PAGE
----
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On the other hand, in the case of the LSAS-CA, there are few studies on its psychometric properties and the samples are relatively small, whereby it may be difficult to generalize regarding aspects such as the cut-off point or the scale's factor structure.
Regarding another of the questionnaires used for assessing social anxiety in children, the Liebowitz Social Anxiety Scale for Children and Adolescents (LSAS-CA), it maintains the same structure as the adult scale it originates from (the LSAS; Liebowitz, 1987), that is, 24 items with a double answer for each one of them: one measuring anxiety and the other avoidance, with this structure often being criticized (e.g., Heimberg et al., 1999; Oakman, Van Ameringen, Mancini, & Farvolden, 2003) given the scant additional information this double answer provides and the effort implied to answer not 24 but 48 items.
The SPAI-C was administered along with the remaining scales listed in the previous section (LSAS-CA, SAS-A, SPS, and SIAS) in the schools after obtaining parental consent for children to participate in the study.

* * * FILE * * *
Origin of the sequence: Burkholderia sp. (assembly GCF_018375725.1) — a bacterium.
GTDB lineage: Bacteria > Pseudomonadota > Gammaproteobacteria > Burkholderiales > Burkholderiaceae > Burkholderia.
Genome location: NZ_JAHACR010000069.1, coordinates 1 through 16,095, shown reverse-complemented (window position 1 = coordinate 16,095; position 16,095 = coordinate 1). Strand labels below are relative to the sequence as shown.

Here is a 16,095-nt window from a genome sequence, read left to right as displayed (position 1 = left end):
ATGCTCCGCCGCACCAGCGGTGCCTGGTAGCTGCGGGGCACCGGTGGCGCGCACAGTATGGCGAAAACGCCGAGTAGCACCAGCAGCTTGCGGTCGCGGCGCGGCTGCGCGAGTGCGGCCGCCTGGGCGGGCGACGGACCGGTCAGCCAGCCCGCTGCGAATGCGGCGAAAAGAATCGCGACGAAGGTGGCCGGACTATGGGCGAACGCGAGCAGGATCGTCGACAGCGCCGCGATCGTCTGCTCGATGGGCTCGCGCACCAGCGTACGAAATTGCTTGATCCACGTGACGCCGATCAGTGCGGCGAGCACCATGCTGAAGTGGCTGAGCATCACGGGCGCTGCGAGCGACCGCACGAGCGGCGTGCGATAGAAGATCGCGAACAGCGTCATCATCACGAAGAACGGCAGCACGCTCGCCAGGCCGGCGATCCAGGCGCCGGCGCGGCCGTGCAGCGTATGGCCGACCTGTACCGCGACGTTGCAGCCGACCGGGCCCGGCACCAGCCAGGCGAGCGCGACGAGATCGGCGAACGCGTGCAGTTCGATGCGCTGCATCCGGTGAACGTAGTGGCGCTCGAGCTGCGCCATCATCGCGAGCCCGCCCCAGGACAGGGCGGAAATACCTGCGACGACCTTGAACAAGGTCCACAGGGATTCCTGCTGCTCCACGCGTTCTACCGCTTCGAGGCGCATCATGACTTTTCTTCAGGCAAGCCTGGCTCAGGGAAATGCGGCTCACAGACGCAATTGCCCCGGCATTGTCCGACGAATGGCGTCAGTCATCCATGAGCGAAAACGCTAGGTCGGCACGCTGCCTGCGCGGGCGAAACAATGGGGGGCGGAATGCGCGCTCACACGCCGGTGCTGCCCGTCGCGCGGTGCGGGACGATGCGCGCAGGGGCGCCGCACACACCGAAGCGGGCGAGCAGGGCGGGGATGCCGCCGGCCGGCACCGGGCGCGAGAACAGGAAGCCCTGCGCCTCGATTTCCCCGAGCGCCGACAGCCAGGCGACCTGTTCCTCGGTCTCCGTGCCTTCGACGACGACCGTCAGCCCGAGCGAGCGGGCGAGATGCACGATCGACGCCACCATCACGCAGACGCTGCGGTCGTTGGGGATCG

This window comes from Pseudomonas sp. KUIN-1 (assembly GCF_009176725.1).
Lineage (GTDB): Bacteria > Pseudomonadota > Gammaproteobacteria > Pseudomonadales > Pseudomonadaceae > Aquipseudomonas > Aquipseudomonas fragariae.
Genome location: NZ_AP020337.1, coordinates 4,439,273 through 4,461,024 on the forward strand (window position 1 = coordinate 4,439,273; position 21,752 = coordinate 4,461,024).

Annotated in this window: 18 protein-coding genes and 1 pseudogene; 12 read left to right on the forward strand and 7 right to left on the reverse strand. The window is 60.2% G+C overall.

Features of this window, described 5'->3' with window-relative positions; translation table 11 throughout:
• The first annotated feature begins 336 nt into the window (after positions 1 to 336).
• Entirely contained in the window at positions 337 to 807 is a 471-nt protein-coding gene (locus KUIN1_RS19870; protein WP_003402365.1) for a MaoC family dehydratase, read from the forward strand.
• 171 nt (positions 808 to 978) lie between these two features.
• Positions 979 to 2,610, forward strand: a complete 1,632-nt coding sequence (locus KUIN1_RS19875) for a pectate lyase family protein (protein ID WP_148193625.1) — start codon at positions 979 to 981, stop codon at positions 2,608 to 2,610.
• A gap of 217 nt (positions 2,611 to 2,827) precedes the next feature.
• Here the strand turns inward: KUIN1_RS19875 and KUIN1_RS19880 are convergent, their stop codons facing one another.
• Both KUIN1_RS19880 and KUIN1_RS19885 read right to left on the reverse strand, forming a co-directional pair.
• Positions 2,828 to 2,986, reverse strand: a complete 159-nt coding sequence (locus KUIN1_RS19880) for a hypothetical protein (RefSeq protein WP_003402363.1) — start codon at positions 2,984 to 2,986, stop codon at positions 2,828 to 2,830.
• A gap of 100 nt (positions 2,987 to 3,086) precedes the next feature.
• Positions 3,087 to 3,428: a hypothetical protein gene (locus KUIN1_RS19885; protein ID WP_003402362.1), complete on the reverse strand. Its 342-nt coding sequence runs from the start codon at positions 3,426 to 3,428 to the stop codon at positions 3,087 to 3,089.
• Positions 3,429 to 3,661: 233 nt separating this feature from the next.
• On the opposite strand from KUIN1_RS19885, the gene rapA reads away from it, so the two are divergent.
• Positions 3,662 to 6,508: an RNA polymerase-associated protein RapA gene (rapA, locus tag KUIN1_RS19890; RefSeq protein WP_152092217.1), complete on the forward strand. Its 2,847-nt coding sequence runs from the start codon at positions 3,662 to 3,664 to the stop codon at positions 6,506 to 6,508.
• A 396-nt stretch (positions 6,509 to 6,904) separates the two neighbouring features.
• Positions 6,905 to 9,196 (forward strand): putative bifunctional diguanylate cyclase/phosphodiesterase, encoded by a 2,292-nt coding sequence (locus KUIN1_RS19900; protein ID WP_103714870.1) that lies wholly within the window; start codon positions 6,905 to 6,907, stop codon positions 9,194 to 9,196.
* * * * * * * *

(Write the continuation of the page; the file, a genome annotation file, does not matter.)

Moreover, the concurrent validity of the SPAI-C with the scales LSAS-CA, SAS-A, SPS, and SIAS was assessed, and an analysis of variance was performed to study possible differences in the scale depending on sex and age.
All correlations exceeded .60, and the highest one was that obtained between the SPAI-C and the fear subscale of the LSAS-CA.
As a test of the reliability, validity, and internal consistency of the LSAS-CA, 55 children aged 9-18 years, including 23 with anxiety disorders and 32 normal controls, were assessed using the LSAS-CA and five other standardized, self-reported anxiety scales:
According to the trial, the LSAS-CA has high internal consistency (Cronbach's alpha = 0.93), high test-retest reliability (total score, r = 0.92; subscores, r = 0.82-0.90), and moderate to high correlations with other scales of anxiety and distress.
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